It's about time Orioles faced reality


The Orioles. Grasping reality. What a concept.

The Grand Purge was only about a year late, but all will be forgiven if the Orioles officially embrace the Terminator idea, blowing away useless players whenever necessary.

Make no mistake: Those were three smart bombs that landed on the pitching staff yesterday, and Jeff Ballard, Jeff Robinson and Paul Kilgus should be thankful they didn't come sooner.

Barring September callups, it was the Orioles' biggest internal roster shakeup since April 1988, when they tried the same three up, three down procedure after their record fell to 0-18.

Things aren't as desperate now, but the Grand Purge carries the same implicit admission of guilt. All teams make mistakes. The shrewd ones correct them and press forward.

The Orioles, of course, have been anything but shrewd since coming within two games of the division title in 1989. Yesterday marks a step forward, but only if it's the start of a trend.

It might be. The purge appears to be the handiwork of club president Larry Lucchino, who is far less tolerant of ineptitude than his eternally optimistic general manager, Roland Hemond.

Lucchino wouldn't admit urging Hemond to action, but from Seattle he conceded, "These are difficult times. You need to take some bolder steps in difficult times."

Pardon Lucchino and Co. for getting fed up after the club got swept three straight at home by Oakland this weekend in front of more than 140,000 fans.

The season to remember at Memorial Stadium is a cruel joke. Firing the manager didn't help. Firing the coaches might not either. But a few new players -- ah, now that's a start.

No. 1 draft pick Mike Mussina is almost certain to be an improvement over Ballard and Robinson in the rotation. Lefty Jim Poole can't be much worse than Kilgus in the 'pen, and Stacy Jones was Gregg Olson's college roommate, so what the hell?

"We're not just venting our spleen," Lucchino warned. "I think that would be a mistake. There may be a little bit of that in there -- we're all human beings -- but I hope not much."

Ah, who cares.

Come on, Larry, let it all hang out.

No one pities Ballard (6-11, 5.34) or Robinson (4-9, 5.18). The Berlin Wall was still standing when Ballard last won at home. The Wailing Wall would be a fitting backdrop for Robinson.

This is a guy who thinks the Orioles yanked him from the rotation because he would have cashed a $25,000 incentive for making his 20th start. As it was, Robinson was lucky to get to 19. He won only once after May 29.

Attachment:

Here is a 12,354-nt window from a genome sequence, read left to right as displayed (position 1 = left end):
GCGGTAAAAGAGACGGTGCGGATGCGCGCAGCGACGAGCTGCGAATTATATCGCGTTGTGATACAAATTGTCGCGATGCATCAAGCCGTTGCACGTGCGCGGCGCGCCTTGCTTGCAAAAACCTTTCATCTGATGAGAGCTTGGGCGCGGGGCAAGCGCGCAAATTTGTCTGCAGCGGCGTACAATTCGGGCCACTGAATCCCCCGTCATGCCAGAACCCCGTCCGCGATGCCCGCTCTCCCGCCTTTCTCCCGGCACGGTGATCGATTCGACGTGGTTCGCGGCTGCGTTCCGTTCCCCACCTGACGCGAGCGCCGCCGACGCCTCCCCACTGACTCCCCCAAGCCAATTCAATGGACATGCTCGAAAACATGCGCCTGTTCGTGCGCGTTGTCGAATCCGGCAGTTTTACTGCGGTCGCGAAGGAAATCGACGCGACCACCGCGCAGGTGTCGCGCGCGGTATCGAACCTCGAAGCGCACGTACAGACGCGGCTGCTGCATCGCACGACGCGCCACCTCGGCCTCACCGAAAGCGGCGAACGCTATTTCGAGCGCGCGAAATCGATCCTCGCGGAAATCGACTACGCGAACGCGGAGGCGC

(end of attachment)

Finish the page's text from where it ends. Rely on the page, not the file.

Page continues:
Hemond said he wasn't even aware Robinson was nearing an incentive. Say what you want about the GM: He doesn't cheat players. His team, of course, isn't above trying, but Robinson still has no case.

Where have you gone, Mickey Tettleton?

If anything, Robinson owes the Orioles $25,000, for that's the amount the club would have received if he was claimed on waivers. Both he and Ballard had options, but they needed to clear waivers because their first major-league promotion was more than three years ago.

Kilgus (0-2, 5.08) is out of options, so now he too will move onto the waiver wire. Assistant GM Frank Robinson said the club spent nearly a month trying to trade all three pitchers, but found "no interest."

The Orioles should be ashamed of coming north with this staff, whose collective value -- minus Ben McDonald, Gregg Olson and a few others -- is roughly equivalent to a dozen Pet Rocks. Roy Smith and Dave Johnson better watch out, or they'll be next.

Which leaves the three newest musketeers.

Mussina (10-4, 2.87 at Rochester) has 192 minor-league innings under him. Poole (3-2, 2.79, nine saves) is averaging more than a strikeout per inning for his career. And Jones (4-2, 2.36) made startling progress this season after starting at Double A.

Not even Mussina, however, is an answer in himself. The Orioles won't truly be serious about assembling a major-league staff until they trade for pitching or sign a free-agent starter or two.

As bad as things are in Boston, let's not hear any more about how free agents are the inevitable ruin of a team, not with Jack Morris and Chili Davis sparking Minnesota and Terry Pendleton and Sid Bream leading Atlanta.

The question is whether the Orioles will dare increase their payroll with club owner Eli Jacobs interested in selling the team. Frank Robinson, for one, believes they can try, as long as they adopt a sensible approach.

"We'll have a free hand to sign free agents if we feel that's what we want to do," Robinson said. "I don't think they're going to try to scale down the payroll to sell the ballclub."

Let's hope he's right.

Let's hope the purge marks a new beginning.

The Orioles. Grasping reality. What a concept.

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